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Section Boyz | © Village Underground London
Section Boyz | © Village Underground London
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Streets to the Stars: UK Grime Enters the US Market

Picture of James Bate
Updated: 28 June 2017

Big Macs, Breaking Bad… Bieber. American culture is everywhere in Britain, pretty much around every corner. But is this the case across the pond? Apart from the US reality TV show, The Royals, and a couple of releases from Adele and Ed Sheeran, British exports haven’t made the same impact. However, can grime finally break through following the rise of social media?

Skepta, the undisputed ‘King of Grime’ and recent winner of the Mercury Prize, has always sworn to make the genre successful in the States. So finally, after countless years of underground production for grime collective Boy Better Know (BBK), his fifth and most successful album, Konnichiwa, has gained recognition by the American press with help from a number of hip-hop heavyweights. However, this isn’t the first time a grime artist has enjoyed success in the US.

Skepta © Kmeron

Skepta | © Kmeron

Thirteen years prior to the release of Konnichiwa, Dizzee Rascal received global acclaim by dropping Boy in da Corner, and was awarded the Mercury Prize in the process. This catapulted the 19-year-old London-based MC to unforeseen heights, culminating in a number of US tours in 2005. In the same year Def Jam, the hip-hop outfit comparable to BBK, signed Lady Sovereign to their label, and Roll Deep also played a host of American shows. The future was bright for grime, but confusion over the British accent and an association with violence in the press weakened its US potential.

For 10 years grime remained in the London ‘underground’ as hip-hop dominated global charts. A decade is a long time in music, however, and grime has matured into a genre more associated with dance music. Hip-hop has followed a similar path, as there is greater emphasis on electronically produced instrumentals and this ‘new’ genre is called trap music. Artists like Kanye West have spearheaded this electronic convergence and the two genres, hip-hop and grime, are more alike than ever before.

Yeezy’s 2015 Brits extravaganza arguably ignited the relationship between UK and US rap music, as a large proportion of the grime community joined Kanye onstage to perform ‘All Day’. Despite criticisms from mass media outlets, social media exploded as users from around the world commented on the coming together of hip-hop and grime, fueling the hype through retweets and shares. For the first time, American rappers are flying to Britain in search of fresh talent, rather than it being the other way round as was the case for the past decade.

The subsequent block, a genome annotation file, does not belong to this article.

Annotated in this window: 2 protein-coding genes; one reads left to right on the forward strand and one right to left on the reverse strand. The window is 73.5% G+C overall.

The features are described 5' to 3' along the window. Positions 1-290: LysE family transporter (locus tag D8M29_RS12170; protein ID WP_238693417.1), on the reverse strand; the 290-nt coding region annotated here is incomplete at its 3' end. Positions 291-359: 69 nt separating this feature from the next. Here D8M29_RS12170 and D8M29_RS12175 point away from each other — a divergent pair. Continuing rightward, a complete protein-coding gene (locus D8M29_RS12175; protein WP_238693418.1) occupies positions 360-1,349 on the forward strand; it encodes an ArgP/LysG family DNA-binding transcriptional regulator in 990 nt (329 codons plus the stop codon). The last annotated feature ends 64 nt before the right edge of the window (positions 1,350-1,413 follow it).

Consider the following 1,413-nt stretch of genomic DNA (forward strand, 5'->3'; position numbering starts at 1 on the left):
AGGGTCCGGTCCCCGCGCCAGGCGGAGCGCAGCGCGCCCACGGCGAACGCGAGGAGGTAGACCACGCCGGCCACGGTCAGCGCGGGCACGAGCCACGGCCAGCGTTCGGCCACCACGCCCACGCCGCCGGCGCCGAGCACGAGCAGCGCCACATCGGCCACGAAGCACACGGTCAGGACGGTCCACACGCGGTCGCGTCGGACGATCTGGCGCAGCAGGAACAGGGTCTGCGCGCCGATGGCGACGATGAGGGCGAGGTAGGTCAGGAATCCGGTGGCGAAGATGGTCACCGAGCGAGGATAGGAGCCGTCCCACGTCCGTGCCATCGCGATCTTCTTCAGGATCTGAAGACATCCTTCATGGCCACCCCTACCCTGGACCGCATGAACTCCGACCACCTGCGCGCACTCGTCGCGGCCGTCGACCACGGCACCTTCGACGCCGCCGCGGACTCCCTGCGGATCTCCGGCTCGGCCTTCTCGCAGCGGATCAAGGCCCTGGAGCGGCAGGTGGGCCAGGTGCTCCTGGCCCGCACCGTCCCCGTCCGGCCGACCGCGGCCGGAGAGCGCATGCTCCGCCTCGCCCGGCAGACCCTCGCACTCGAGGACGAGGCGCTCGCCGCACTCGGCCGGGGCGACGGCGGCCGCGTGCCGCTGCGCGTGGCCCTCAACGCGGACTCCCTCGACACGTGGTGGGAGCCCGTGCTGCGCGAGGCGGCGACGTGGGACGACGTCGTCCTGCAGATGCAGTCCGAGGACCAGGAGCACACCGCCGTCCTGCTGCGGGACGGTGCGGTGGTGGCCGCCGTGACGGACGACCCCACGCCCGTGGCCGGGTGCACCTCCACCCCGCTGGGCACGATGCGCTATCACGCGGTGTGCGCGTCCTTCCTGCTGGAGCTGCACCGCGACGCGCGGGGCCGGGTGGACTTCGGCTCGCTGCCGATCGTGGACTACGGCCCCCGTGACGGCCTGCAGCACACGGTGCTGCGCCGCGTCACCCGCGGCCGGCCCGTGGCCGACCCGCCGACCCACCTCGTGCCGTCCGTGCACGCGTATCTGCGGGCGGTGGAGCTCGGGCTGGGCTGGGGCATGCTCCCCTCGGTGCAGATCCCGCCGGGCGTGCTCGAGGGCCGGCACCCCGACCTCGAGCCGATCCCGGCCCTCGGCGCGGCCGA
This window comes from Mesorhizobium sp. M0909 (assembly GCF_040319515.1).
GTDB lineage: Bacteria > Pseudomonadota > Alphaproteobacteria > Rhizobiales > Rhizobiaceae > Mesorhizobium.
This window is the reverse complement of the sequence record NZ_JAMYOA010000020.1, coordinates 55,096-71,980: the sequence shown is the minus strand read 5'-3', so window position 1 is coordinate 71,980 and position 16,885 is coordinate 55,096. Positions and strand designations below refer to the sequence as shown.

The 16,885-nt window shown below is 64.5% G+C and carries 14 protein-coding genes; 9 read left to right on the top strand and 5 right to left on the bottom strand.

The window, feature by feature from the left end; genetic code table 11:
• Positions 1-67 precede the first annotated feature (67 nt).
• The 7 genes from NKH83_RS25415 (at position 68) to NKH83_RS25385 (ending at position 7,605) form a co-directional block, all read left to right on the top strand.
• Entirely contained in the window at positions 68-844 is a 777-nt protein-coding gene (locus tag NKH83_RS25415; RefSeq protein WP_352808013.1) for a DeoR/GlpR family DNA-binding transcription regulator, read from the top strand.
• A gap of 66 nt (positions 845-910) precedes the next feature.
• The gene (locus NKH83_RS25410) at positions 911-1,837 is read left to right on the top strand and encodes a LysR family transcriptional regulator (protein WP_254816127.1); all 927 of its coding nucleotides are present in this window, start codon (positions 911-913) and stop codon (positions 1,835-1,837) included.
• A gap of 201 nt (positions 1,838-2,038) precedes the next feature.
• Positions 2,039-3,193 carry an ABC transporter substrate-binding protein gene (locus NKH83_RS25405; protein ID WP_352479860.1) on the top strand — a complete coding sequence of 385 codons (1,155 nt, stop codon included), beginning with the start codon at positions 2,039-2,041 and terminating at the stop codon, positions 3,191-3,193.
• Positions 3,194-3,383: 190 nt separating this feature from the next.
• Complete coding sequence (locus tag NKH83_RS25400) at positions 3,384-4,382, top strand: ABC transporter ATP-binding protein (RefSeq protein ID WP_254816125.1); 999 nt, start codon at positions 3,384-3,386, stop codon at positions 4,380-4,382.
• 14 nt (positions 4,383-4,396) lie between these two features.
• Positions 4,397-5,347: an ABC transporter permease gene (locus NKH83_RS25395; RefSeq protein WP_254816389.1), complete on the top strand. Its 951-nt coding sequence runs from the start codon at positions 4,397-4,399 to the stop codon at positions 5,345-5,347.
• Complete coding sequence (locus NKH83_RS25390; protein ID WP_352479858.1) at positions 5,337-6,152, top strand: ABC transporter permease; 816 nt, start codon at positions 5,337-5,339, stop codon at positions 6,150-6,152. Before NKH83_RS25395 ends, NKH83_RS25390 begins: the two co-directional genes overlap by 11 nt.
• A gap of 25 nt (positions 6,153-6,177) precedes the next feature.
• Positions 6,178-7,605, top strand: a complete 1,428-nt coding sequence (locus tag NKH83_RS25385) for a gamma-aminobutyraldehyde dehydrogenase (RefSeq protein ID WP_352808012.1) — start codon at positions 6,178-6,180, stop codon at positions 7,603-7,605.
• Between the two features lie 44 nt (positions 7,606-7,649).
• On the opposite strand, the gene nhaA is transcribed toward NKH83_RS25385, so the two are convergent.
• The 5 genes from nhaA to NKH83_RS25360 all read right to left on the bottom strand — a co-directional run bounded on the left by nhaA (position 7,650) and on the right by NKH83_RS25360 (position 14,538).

Since the Brits, Drake has frequently performed on stage with Skepta at festivals held on both sides of the pond, and the pair formed an official alliance in February 2016 when Drake signed with BBK. In the same month they also joined rap group Section Boyz onstage for an intimate gig in London. Like Drake’s continual support, social media has been vital in grime’s success overseas.

Section Boyz © Village Underground London

Section Boyz | © Village Underground London

The ability to search, share and stream music online has inherently extended grime’s fanbase, as videos filmed on a low budget can now reach millions of users online. Individuals like Jamal Edwards, creator of SBTV, have helped make this happen but the whole grime community has collectively helped the genre grow through mediums such as pirate radio stations to organised rap battles.

Like Skepta, Jamal Edwards assures that the future of grime relies on its ability to be popular in the States. Therefore, in the past couple of years Edwards has worked tirelessly in the UK and US, resulting in SBTV hosting a stage at the 2016 SXSW festival in Austin, Texas. This was the first time grime was present at the festival and 2017’s line-up includes grime newcomer AJ Tracey.

Section Boyz were particularly impressive at SXSW, and have since made inroads into the US music market, recently collaborating with Chris Brown. The growth of Section Boyz is proof that grime can be popular in the States as the instrumentals of trap are very similar to the 140BPM grime beats.

The convergence of trap and grime combined with the recognition of Drake and individual efforts of Skepta and Jamal Edwards has taken grime from the streets and placed it firmly on the global map, taking it a step closer to conquering the US market.